Even a dog that has never shown signs of aggression can end up in a situation where they bite a human being. If you are the owner of that dog, you may find yourself dealing with insurance claims, medical bills, and even potentially litigation as a result of your dog’s actions.
What should you do if your dog bites someone? We have a few ideas for how to defuse the situation and what to do next.
In the aftermath of a dog bite situation, even one with light or no injury to the bitten person, tensions will run high. Getting into an argument helps no one, and any tension or hostility may cause the dog to feel threatened and bite again.
The other person will be making a few decisions about filing an insurance claim, seeking medical attention, and whether or not to hire a Personal Injury attorney after a dog bite, so it’s in everyone’s best interests to keep things calm and polite.
The two parties involved may discover that they are able to come to an agreement about reimbursement for potential injuries or other incurred costs as a result of the dog bite on their own, but this is far less likely if an argument breaks out at the scene.
After the dog has been separated from the person who was bitten, speak calmly about what happened and move on to the next step.
If the person who was bitten by your dog is a family member, friend, or other loved one, you may already have all the information you need.
If the person who was bitten is not someone you know very well, be sure to take the time to exchange contact details like name, phone number, and insurance company if filing a claim.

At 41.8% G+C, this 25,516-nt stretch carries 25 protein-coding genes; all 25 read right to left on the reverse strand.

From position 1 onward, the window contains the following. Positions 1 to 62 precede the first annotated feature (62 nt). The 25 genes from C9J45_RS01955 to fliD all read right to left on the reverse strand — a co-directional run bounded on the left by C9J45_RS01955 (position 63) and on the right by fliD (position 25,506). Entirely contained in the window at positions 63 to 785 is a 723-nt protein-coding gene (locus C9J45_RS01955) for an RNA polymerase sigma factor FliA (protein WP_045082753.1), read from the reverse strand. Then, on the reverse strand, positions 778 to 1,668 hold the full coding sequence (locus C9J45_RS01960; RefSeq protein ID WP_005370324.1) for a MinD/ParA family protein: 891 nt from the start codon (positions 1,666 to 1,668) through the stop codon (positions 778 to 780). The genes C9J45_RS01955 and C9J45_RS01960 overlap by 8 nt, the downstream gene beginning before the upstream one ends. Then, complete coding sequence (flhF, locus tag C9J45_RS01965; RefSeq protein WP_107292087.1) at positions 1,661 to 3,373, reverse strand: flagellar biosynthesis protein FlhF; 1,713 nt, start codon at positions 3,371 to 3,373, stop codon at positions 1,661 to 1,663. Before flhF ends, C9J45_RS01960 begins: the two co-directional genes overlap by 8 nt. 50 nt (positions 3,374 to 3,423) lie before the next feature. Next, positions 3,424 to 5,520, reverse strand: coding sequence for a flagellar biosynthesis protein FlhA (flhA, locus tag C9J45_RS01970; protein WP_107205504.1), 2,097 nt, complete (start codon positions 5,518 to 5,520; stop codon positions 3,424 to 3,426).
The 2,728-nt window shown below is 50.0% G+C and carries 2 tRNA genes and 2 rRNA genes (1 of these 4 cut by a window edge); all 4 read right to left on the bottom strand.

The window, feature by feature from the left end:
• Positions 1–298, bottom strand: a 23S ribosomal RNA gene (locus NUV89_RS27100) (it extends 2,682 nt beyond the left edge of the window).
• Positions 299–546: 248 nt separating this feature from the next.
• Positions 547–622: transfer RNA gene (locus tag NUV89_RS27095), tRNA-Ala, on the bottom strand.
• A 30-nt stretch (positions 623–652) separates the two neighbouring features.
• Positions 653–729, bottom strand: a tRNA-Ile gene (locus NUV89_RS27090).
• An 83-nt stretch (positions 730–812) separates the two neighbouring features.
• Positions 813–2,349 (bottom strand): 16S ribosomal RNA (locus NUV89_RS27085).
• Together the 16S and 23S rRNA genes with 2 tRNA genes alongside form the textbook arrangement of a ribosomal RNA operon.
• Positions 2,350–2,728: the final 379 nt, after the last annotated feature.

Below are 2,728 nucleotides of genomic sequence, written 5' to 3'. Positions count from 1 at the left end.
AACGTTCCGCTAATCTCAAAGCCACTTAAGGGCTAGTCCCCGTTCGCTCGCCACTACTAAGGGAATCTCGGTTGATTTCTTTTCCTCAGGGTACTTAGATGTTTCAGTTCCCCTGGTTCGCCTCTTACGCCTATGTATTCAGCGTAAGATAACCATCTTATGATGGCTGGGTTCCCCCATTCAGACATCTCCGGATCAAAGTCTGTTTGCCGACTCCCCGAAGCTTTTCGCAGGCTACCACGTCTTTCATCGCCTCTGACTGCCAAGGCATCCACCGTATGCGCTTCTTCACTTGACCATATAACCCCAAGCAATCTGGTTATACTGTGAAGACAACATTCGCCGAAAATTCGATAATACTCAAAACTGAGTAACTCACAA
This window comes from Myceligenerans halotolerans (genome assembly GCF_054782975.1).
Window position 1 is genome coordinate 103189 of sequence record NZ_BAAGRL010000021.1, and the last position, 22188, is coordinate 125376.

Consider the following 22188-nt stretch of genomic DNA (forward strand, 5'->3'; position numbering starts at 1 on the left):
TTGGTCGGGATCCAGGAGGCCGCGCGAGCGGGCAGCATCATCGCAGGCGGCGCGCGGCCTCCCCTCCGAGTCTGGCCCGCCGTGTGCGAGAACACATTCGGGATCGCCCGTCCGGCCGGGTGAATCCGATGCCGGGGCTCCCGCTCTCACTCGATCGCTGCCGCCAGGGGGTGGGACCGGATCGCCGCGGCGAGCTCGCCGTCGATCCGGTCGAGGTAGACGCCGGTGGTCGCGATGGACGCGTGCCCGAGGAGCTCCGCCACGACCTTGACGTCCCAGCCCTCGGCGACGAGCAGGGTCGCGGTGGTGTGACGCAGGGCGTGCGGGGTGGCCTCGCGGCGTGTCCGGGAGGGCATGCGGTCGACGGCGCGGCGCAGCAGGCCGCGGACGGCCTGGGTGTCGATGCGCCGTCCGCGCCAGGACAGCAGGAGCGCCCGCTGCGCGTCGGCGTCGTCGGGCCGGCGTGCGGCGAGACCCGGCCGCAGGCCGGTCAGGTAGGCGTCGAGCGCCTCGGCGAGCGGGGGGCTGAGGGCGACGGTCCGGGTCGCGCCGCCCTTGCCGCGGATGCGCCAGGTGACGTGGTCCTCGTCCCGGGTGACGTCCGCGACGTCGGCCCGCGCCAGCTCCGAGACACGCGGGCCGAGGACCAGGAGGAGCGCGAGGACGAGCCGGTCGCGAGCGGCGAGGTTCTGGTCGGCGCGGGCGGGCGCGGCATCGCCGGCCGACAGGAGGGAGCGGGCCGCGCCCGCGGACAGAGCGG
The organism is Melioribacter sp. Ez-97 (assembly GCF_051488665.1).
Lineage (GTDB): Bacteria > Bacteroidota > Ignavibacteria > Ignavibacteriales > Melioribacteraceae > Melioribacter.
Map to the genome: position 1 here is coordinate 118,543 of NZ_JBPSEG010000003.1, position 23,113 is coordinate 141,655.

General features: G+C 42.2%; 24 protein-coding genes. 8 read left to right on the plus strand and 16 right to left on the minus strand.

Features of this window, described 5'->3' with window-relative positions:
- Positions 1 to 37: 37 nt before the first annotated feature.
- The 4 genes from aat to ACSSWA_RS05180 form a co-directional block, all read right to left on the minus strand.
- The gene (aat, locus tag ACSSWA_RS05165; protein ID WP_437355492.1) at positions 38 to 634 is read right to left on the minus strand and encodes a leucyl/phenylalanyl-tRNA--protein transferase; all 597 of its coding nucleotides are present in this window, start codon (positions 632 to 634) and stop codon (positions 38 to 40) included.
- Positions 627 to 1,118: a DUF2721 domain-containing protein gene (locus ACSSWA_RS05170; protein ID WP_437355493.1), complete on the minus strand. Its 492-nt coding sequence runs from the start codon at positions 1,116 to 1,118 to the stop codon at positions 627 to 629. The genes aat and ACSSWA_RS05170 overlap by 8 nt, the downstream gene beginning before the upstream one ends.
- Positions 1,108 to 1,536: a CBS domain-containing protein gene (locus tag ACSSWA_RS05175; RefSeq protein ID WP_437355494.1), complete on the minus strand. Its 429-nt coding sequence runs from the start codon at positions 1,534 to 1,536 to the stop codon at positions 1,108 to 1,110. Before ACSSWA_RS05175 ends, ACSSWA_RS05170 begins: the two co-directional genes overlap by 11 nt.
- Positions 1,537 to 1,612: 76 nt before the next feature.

If the situation took place away from home, you will also want to give them your address.
If they intend to seek medical attention in the aftermath of the bite, you may need to file a claim with homeowner’s insurance. The most common way that people bitten by dogs recoup their medical expenses is through homeowner’s insurance claims.
Was anyone else nearby who witnessed the bite? Be sure to get their name and phone number as well, as they’ll be able to help fill in details that you and the other person involved may not remember after the fact.
Many dog bites occur when the dog feels its or its owner’s safety is threatened in some way.
Whether it’s a case of breaking and entering, mugging, a person provoking your dog, or another situation in which you, family members or loved ones, or your dog were put in physical danger due to the person who was bitten, please get to a safe place and call the police.
Let them know the situation and any and all details you have available.
South Carolina allows for the provocation defense (IE, that your dog was provoked into attacking the other person) and you will want to ensure that all documentation makes the provocation clear as soon as possible.
There isn’t a strict yes or no answer to this question, because situations in which dogs choose to bite vary so greatly.
It is true that once a dog bites a human, law enforcement becomes involved. Under South Carolina law, a dog’s owner (or anyone in possession of the dog at the time of the bite) can be held legally liable for injuries resulting from the dog bite if it occurred without provocation.
In some situations, dogs may be required to spend time in quarantine after biting a human being (with quarantine occasionally being able to take place within the dog’s home). In cases involving severe injuries, the dog may be removed permanently or even euthanized.
This is why it’s essential to have every single detail about the event fully documented as soon as possible.
Bluestein Attorneys is here to help. Our attorneys have experience in the area of Personal Injury and would be happy to speak with you about your unique situation. Request your FREE consultation by giving us a call at (803) 779-7599 or contacting us online at any time.